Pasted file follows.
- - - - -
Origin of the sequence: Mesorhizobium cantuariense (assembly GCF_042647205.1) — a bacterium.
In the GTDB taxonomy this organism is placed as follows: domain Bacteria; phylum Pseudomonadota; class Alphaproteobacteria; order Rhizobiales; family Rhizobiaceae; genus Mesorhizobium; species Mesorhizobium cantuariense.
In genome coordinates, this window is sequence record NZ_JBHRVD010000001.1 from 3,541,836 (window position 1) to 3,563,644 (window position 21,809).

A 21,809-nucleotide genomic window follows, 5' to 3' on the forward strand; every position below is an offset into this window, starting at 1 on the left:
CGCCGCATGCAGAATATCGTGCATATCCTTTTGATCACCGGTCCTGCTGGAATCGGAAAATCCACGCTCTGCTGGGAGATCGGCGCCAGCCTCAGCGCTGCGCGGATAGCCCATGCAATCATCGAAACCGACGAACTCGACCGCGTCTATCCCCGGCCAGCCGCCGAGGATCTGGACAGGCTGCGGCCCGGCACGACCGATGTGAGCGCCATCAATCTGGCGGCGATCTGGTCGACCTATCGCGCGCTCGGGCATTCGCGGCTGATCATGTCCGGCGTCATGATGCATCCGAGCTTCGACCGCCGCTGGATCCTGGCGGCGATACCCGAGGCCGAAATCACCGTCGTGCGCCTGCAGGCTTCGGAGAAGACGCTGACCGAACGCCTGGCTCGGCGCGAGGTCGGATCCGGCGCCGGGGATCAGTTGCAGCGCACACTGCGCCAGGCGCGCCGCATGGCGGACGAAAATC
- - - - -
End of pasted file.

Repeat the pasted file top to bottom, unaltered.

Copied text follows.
Origin of the sequence: Mesorhizobium cantuariense (assembly GCF_042647205.1) — a bacterium.
In the GTDB taxonomy this organism is placed as follows: domain Bacteria; phylum Pseudomonadota; class Alphaproteobacteria; order Rhizobiales; family Rhizobiaceae; genus Mesorhizobium; species Mesorhizobium cantuariense.
In genome coordinates, this window is sequence record NZ_JBHRVD010000001.1 from 3,541,836 (window position 1) to 3,563,644 (window position 21,809).

A 21,809-nucleotide genomic window follows, 5' to 3' on the forward strand; every position below is an offset into this window, starting at 1 on the left:
CGCCGCATGCAGAATATCGTGCATATCCTTTTGATCACCGGTCCTGCTGGAATCGGAAAATCCACGCTCTGCTGGGAGATCGGCGCCAGCCTCAGCGCTGCGCGGATAGCCCATGCAATCATCGAAACCGACGAACTCGACCGCGTCTATCCCCGGCCAGCCGCCGAGGATCTGGACAGGCTGCGGCCCGGCACGACCGATGTGAGCGCCATCAATCTGGCGGCGATCTGGTCGACCTATCGCGCGCTCGGGCATTCGCGGCTGATCATGTCCGGCGTCATGATGCATCCGAGCTTCGACCGCCGCTGGATCCTGGCGGCGATACCCGAGGCCGAAATCACCGTCGTGCGCCTGCAGGCTTCGGAGAAGACGCTGACCGAACGCCTGGCTCGGCGCGAGGTCGGATCCGGCGCCGGGGATCAGTTGCAGCGCACACTGCGCCAGGCGCGCCGCATGGCGGACGAAAATC